# ascending chain condition

• Nov 11th 2009, 02:02 AM
knguyen2005
ascending chain condition
Let R be a UFD, a in R*\U(R), a =p_1^(a_1).......p_t^(a_t) for distinct non-associated primes p_j, (a_j) >= 1, 1=<j=<t.

If d|a the show that d~p_1^(b_1).....p_t^(b_t) for some 0=<b_j=<a_j, 1=<j=<t.

Show that there are (1+a_1)....(1+a_t) distinct ideals (d) such that (a)=< (d). Deduce that R satisfies ascending chain condition (ACC) on principal ideals.

I dont know how to do this question, please help

Many thanks
• Nov 11th 2009, 03:22 AM
tonio
Quote:

Originally Posted by knguyen2005
Let R be a UFD, a in R*\U(R), a =p_1^(a_1).......p_t^(a_t) for distinct non-associated primes p_j, (a_j) >= 1, 1=<j=<t.

If d|a the show that d~p_1^(b_1).....p_t^(b_t) for some 0=<b_j=<a_j, 1=<j=<t.

Show that there are (1+a_1)....(1+a_t) distinct ideals (d) such that (a)=< (d). Deduce that R satisfies ascending chain condition (ACC) on principal ideals.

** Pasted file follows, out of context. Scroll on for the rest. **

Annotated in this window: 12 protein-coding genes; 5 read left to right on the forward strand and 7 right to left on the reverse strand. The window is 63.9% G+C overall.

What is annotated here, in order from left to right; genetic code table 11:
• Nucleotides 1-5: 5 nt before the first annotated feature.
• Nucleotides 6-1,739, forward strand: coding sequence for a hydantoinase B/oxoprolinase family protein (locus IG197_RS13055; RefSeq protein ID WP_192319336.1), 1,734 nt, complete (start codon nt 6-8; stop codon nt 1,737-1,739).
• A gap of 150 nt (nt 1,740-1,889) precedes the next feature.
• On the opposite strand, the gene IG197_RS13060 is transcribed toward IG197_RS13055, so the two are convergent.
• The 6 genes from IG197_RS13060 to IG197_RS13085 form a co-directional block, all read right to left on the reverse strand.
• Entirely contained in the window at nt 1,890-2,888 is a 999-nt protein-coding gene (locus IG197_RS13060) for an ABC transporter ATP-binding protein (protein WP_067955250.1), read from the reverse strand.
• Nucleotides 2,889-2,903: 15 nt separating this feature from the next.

I dont know how to do this question, please help

Many thanks

What is $\displaystyle R^{*}\setminus U(R)$ , anyway? For me, $\displaystyle R^{*}$ usually denotes the units of R...but also $\displaystyle U(R)$!

Anyway: $\displaystyle d\mid a \Longrightarrow a=\prod\limits_{i=1}^tp_i^{a_i}=xd\,,\,\,x\in R\Longrightarrow\,\,\,if\,\,q\mid d\,,\,\,q\,\,a\,\,prime\,\,then\,\,q\mid p_i$ for some $\displaystyle 1\leq i\leq t$. Continue from here.

About $\displaystyle (a_1+1)\cdot...\cdot (a_t+1)$ : think of natural numbers: if a were a natural number, then the above product would be the number of positive divisors of a...take it from here.

Tonio
• Nov 16th 2009, 02:01 PM
knguyen2005
Quote:

Originally Posted by tonio
What is $\displaystyle R^{*}\setminus U(R)$ , anyway? For me, $\displaystyle R^{*}$ usually denotes the units of R...but also $\displaystyle U(R)$!

Anyway: $\displaystyle d\mid a \Longrightarrow a=\prod\limits_{i=1}^tp_i^{a_i}=xd\,,\,\,x\in R\Longrightarrow\,\,\,if\,\,q\mid d\,,\,\,q\,\,a\,\,prime\,\,then\,\,q\mid p_i$ for some $\displaystyle 1\leq i\leq t$. Continue from here.

About $\displaystyle (a_1+1)\cdot...\cdot (a_t+1)$ : think of natural numbers: if a were a natural number, then the above product would be the number of positive divisors of a...take it from here.

Tonio

Thank you very much Tonio
I denote R*\U(R) is non-zero,non-unit

I still can't figure out how to do the last part of the question. Please help